# $f:\mathbb R \to \mathbb R$ is a differentiable function such that $f'(x)\le r<1$ , does $f$ necessarily have a fixed point ? [duplicate]

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Let $f:\mathbb R \to \mathbb R$ be a differentiable function . If $\exists r \in \mathbb R$ such that $|f'(x)|\le r<1 , \forall x \in \mathbb R$ then using Lagrange's theorem one can show $f$ is a Lipscitz contraction and then use Banach contraction principle to conclude $f$ has a unique fixed-point. My question is what happens if $f'(x)\le r<1 , \forall x \in \mathbb R$ ? Then does $f$ even have a fixed point ?

## marked as duplicate by apnorton, Najib Idrissi, André Nicolas real-analysis StackExchange.ready(function() { if (StackExchange.options.isMobile) return; $('.dupe-hammer-message-hover:not(.hover-bound)').each(function() { var$hover = $(this).addClass('hover-bound'),$msg = $hover.siblings('.dupe-hammer-message');$hover.hover( function() { $hover.showInfoMessage('', { messageElement:$msg.clone().show(), transient: false, position: { my: 'bottom left', at: 'top center', offsetTop: -7 }, dismissable: false, relativeToBody: true }); }, function() { StackExchange.helpers.removeMessages(); } ); }); }); Jan 5 '15 at 5:31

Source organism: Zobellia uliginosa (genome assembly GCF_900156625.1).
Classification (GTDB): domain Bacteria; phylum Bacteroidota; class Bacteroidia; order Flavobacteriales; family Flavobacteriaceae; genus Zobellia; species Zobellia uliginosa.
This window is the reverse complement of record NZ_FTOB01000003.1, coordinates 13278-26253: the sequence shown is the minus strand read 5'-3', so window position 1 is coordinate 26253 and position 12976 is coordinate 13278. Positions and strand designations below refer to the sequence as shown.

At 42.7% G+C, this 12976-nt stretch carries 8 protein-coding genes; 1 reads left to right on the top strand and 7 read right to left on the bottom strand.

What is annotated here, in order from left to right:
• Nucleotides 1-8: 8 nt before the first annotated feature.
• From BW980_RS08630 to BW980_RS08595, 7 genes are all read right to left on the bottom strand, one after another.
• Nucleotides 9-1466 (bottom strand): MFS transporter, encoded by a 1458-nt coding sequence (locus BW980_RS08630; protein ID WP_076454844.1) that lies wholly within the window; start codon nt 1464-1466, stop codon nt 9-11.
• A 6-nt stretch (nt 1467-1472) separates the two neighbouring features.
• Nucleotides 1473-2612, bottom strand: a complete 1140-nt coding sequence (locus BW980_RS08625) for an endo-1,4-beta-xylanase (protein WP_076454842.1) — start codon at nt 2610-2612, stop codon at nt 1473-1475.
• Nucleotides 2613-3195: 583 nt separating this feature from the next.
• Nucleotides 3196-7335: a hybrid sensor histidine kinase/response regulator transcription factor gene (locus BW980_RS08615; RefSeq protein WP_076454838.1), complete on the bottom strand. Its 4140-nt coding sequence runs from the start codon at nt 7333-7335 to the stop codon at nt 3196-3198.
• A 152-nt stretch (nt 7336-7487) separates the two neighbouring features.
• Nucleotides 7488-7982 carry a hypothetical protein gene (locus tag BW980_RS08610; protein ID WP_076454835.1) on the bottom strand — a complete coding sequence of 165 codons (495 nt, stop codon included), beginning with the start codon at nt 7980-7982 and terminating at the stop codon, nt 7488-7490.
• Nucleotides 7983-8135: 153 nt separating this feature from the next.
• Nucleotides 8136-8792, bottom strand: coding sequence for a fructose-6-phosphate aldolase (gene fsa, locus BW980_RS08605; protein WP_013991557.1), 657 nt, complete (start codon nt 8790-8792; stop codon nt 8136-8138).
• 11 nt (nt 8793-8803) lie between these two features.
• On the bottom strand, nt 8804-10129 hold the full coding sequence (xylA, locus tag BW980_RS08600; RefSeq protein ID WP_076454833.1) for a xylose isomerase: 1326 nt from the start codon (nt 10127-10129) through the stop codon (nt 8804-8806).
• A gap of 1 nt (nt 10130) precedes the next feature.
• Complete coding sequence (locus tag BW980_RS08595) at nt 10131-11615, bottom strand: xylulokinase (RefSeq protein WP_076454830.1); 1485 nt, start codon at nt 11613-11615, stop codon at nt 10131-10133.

• @Woria That has a fixed point at $x=0$. – Matt Samuel Dec 29 '14 at 4:52
• If $f(x) = \frac{1}{2}x$, then $f(0) = 0$! – Robert Lewis Dec 29 '14 at 4:52
• @learnmore That doesn't satisfy $f'(x)<1$. – Matt Samuel Dec 29 '14 at 4:54
• @learnmore To answer your edit, $-x-3=x$ $\implies$ $-3=2x$ $\implies$ $x=-3/2$. – Matt Samuel Dec 29 '14 at 4:56
• @user21820: But none of the answers $f(x)=\sqrt {x^2+1}$ ; $f(x)=\log(1+e^x)$ satisfies the $r$ condition ; for example if there existed such an $r$ for say the second function then $e^x/(1+e^x) \le r , \forall x \implies \lim_{x \to \infty} e^x/(1+e^x)=1 \le r <1$ contradiction! I don't know how that answer got accepted – user123733 Dec 29 '14 at 5:12
If $f$ has no fixed point then $f(x)<x$ for all $x$ or $f(x)>x$ for all $x$. Assume that $f(x)>x$ for all $x$, then $f(x)-f(0)>x-f(0)$ for all $x>0$. Take $x=f(0)t$ for $t>0$, then $f(f(0)t)-f(0)>f(0)(t-1)$. Dividing $f(0)t$ both sides then $$\frac{f(f(0)t)-f(0)}{f(0)t}\ge 1-\frac{1}{t}.$$ By mean value theorem then we can find for some $c\in (0,f(0)t)$ such that $f'(c)\ge 1-1/t$, so $f'$ cannot be bounded by $r<1$.
Similarly, you can check that $f'$ cannot be bounded by $r<1$ in the case $f(x)<x$ for all $x$.